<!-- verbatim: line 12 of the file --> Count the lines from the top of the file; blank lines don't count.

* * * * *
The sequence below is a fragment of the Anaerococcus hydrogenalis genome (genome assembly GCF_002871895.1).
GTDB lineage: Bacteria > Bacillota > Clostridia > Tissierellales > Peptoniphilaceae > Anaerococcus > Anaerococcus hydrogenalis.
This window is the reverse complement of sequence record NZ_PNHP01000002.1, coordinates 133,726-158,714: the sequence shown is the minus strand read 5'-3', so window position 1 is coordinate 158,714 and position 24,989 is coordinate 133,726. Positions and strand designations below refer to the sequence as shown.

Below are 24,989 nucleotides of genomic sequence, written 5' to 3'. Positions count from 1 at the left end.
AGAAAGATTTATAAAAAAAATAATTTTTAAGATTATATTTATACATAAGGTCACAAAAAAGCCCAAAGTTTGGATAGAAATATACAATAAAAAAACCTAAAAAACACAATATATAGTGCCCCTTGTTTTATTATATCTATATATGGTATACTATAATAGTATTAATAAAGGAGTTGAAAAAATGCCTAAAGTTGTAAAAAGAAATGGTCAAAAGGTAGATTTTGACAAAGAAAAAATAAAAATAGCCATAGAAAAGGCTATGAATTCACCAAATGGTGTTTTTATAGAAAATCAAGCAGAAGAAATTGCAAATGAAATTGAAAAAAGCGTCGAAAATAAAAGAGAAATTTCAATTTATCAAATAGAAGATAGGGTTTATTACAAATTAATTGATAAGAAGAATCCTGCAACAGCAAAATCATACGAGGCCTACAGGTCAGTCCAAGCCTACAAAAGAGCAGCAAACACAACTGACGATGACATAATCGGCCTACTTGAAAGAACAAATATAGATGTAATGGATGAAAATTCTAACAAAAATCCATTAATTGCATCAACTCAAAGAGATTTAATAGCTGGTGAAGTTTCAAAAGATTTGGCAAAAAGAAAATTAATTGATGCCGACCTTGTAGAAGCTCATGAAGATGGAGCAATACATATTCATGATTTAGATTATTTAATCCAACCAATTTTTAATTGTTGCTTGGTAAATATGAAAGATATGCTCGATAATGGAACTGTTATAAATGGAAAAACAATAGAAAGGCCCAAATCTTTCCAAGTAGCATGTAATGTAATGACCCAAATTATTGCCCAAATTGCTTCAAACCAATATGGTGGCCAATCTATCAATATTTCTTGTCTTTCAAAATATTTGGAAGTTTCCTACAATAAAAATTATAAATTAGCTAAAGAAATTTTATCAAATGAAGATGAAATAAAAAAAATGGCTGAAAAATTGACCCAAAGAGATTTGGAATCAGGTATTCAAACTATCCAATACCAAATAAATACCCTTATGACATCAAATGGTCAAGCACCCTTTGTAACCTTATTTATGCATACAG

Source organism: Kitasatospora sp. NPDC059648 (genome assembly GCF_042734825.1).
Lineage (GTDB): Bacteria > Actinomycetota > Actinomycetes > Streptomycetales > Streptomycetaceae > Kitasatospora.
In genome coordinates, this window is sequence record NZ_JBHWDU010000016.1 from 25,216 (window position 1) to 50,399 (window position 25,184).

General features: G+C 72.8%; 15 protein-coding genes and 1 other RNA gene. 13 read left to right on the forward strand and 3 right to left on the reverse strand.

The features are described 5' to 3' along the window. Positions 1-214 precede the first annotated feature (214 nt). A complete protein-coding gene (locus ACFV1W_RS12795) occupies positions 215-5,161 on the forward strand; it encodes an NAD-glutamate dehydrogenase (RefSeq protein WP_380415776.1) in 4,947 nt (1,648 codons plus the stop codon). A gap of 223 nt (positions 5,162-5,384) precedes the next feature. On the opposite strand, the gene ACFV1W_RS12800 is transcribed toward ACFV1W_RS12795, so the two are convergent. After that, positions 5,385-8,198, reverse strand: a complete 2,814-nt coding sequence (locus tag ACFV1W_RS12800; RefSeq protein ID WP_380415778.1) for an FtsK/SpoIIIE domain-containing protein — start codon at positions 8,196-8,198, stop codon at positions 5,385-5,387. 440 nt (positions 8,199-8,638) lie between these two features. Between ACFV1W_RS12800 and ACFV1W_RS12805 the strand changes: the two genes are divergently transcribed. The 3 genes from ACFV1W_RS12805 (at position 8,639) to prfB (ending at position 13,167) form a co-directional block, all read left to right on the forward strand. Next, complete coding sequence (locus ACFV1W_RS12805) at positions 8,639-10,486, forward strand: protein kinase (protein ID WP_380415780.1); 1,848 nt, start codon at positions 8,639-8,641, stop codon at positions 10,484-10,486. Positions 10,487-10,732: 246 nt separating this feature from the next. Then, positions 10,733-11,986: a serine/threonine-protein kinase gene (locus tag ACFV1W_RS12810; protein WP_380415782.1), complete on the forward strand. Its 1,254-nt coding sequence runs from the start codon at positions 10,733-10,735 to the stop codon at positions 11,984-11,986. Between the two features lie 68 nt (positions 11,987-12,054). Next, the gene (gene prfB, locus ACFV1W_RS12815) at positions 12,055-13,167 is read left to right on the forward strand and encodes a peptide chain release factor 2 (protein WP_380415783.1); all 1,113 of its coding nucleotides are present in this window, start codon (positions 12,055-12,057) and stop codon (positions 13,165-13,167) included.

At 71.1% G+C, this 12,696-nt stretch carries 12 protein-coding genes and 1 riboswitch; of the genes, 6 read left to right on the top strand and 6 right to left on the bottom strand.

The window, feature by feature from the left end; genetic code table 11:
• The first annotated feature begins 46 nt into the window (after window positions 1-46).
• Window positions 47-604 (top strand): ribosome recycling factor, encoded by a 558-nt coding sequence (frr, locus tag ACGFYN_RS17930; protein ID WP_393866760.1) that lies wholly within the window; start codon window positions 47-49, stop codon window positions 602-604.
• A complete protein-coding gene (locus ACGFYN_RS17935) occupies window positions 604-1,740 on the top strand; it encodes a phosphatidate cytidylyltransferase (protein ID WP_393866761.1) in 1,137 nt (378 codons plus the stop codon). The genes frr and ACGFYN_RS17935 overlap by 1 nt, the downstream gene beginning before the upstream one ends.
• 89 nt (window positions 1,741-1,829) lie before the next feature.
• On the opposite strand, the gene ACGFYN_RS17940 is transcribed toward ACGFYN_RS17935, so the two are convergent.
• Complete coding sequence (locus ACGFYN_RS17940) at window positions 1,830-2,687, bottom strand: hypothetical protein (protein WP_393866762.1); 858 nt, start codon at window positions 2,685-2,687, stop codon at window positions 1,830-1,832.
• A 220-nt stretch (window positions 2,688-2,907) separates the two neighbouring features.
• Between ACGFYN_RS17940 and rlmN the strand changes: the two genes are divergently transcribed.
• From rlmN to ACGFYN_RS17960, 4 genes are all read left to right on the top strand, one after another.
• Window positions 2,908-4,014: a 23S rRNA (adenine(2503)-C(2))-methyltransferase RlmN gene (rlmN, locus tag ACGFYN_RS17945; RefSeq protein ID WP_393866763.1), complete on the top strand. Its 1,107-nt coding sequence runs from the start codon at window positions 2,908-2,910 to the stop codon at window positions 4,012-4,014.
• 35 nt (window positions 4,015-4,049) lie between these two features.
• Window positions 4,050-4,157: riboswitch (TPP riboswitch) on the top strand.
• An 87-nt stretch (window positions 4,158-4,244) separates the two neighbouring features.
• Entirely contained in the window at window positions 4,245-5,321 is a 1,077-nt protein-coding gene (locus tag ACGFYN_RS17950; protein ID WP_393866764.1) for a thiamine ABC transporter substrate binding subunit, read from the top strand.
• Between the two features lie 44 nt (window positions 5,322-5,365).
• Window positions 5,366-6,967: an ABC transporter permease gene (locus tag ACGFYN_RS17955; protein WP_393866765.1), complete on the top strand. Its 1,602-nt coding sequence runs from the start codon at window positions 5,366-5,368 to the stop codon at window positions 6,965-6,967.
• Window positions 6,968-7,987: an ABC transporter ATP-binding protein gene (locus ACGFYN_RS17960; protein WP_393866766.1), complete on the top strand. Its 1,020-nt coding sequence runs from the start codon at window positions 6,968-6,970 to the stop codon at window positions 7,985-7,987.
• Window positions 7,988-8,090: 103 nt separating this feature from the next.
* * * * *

The window, feature by feature from the left end; genetic code table 11: